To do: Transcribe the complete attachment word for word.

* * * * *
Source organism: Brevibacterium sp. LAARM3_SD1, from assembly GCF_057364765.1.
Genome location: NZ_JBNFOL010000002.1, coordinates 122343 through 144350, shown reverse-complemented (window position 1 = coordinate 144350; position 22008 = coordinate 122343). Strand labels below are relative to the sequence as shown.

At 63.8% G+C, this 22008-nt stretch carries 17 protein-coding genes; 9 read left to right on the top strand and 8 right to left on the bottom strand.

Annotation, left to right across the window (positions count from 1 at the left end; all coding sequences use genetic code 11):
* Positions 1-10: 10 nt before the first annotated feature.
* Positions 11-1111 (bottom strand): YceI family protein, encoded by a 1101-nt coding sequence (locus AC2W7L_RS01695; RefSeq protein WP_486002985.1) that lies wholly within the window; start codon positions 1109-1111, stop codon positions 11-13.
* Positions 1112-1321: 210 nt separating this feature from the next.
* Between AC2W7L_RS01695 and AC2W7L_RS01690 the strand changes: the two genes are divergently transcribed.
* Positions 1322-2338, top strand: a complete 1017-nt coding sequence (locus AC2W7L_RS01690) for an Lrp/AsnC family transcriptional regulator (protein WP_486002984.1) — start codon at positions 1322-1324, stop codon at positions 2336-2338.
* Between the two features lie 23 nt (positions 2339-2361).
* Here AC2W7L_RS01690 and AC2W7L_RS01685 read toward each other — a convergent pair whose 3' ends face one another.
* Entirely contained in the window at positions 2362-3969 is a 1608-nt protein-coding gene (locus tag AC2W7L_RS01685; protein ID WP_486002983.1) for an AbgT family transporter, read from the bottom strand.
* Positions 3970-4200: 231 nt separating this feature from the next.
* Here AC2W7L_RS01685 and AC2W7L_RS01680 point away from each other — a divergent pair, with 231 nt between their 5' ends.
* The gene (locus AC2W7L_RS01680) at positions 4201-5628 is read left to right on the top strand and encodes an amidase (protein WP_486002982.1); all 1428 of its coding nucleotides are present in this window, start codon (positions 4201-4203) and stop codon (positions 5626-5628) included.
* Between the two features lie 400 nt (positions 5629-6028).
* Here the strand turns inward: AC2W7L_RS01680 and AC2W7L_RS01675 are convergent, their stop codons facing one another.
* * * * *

Source organism: Brevibacterium sp. LAARM3_SD1, from assembly GCF_057364765.1.
Genome location: NZ_JBNFOL010000002.1, coordinates 122343 through 144350, shown reverse-complemented (window position 1 = coordinate 144350; position 22008 = coordinate 122343). Strand labels below are relative to the sequence as shown.

At 63.8% G+C, this 22008-nt stretch carries 17 protein-coding genes; 9 read left to right on the top strand and 8 right to left on the bottom strand.

Annotation, left to right across the window (positions count from 1 at the left end; all coding sequences use genetic code 11):
* Positions 1-10: 10 nt before the first annotated feature.
* Positions 11-1111 (bottom strand): YceI family protein, encoded by a 1101-nt coding sequence (locus AC2W7L_RS01695; RefSeq protein WP_486002985.1) that lies wholly within the window; start codon positions 1109-1111, stop codon positions 11-13.
* Positions 1112-1321: 210 nt separating this feature from the next.
* Between AC2W7L_RS01695 and AC2W7L_RS01690 the strand changes: the two genes are divergently transcribed.
* Positions 1322-2338, top strand: a complete 1017-nt coding sequence (locus AC2W7L_RS01690) for an Lrp/AsnC family transcriptional regulator (protein WP_486002984.1) — start codon at positions 1322-1324, stop codon at positions 2336-2338.
* Between the two features lie 23 nt (positions 2339-2361).
* Here AC2W7L_RS01690 and AC2W7L_RS01685 read toward each other — a convergent pair whose 3' ends face one another.
* Entirely contained in the window at positions 2362-3969 is a 1608-nt protein-coding gene (locus tag AC2W7L_RS01685; protein ID WP_486002983.1) for an AbgT family transporter, read from the bottom strand.
* Positions 3970-4200: 231 nt separating this feature from the next.
* Here AC2W7L_RS01685 and AC2W7L_RS01680 point away from each other — a divergent pair, with 231 nt between their 5' ends.
* The gene (locus AC2W7L_RS01680) at positions 4201-5628 is read left to right on the top strand and encodes an amidase (protein WP_486002982.1); all 1428 of its coding nucleotides are present in this window, start codon (positions 4201-4203) and stop codon (positions 5626-5628) included.
* Between the two features lie 400 nt (positions 5629-6028).
* Here the strand turns inward: AC2W7L_RS01680 and AC2W7L_RS01675 are convergent, their stop codons facing one another.